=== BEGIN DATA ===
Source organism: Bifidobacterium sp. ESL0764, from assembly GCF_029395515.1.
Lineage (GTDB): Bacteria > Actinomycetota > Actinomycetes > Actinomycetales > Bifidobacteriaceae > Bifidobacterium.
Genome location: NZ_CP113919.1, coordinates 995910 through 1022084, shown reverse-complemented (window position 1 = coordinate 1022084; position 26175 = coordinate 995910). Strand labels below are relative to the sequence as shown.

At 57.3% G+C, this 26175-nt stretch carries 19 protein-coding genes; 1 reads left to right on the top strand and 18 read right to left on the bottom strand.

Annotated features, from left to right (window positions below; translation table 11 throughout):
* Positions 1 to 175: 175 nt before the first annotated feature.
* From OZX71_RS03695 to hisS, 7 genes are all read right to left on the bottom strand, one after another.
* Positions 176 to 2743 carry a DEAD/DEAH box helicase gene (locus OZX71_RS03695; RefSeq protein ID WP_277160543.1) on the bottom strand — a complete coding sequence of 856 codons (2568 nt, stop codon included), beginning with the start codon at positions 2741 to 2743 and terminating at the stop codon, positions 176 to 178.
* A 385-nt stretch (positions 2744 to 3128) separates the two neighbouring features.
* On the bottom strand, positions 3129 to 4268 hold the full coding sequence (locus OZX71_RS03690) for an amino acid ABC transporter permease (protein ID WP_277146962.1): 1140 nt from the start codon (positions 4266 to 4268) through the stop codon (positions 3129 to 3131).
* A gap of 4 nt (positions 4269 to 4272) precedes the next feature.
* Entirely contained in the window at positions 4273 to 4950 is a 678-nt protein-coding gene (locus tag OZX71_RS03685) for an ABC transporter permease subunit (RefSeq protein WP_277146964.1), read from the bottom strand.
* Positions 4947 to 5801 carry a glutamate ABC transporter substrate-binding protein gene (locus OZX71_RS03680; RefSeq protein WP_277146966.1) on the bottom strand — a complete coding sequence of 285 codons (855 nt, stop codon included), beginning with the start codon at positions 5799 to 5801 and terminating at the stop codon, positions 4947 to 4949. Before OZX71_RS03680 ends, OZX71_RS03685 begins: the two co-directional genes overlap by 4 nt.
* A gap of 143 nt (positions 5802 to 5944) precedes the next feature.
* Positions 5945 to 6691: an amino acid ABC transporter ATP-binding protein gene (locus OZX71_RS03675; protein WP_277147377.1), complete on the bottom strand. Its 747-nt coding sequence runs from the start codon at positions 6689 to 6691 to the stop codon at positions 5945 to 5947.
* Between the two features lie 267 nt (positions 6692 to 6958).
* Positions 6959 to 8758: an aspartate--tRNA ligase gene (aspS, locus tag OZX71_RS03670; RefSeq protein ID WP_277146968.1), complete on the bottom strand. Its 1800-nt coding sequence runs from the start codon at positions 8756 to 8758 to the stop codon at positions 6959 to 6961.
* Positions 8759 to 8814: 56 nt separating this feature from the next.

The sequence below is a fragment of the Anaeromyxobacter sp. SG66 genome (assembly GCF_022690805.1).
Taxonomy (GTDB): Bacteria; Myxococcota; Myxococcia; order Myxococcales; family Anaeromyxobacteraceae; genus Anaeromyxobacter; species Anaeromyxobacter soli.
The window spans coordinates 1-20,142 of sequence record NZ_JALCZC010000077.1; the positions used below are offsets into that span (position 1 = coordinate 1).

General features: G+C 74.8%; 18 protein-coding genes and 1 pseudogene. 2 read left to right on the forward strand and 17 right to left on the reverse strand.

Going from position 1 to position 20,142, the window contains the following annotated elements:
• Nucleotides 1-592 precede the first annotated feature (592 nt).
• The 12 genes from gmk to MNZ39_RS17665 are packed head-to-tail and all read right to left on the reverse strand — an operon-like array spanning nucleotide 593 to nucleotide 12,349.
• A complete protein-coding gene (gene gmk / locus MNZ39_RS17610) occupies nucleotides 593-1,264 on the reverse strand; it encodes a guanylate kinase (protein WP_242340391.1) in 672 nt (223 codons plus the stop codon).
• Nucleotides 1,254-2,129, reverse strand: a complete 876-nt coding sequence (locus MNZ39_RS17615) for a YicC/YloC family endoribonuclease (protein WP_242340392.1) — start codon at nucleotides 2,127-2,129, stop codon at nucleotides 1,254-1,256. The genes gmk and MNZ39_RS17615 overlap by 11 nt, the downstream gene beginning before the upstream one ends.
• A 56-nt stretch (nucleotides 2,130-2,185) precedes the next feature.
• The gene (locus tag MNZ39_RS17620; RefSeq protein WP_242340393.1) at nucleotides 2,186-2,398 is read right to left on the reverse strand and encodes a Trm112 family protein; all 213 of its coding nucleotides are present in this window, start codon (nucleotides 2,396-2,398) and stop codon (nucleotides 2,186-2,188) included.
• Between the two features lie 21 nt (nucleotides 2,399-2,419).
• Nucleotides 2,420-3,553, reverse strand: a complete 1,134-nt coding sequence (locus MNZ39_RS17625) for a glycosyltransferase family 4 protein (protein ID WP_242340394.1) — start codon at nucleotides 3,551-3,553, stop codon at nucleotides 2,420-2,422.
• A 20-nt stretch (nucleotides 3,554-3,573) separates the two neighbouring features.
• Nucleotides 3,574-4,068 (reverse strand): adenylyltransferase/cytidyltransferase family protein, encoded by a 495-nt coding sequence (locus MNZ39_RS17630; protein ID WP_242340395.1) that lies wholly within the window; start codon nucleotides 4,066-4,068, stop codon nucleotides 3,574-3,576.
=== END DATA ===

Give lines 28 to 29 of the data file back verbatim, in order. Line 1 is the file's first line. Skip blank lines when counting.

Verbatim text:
• A 56-nt stretch (nucleotides 2,130-2,185) precedes the next feature.
• The gene (locus tag MNZ39_RS17620; RefSeq protein WP_242340393.1) at nucleotides 2,186-2,398 is read right to left on the reverse strand and encodes a Trm112 family protein; all 213 of its coding nucleotides are present in this window, start codon (nucleotides 2,396-2,398) and stop codon (nucleotides 2,186-2,188) included.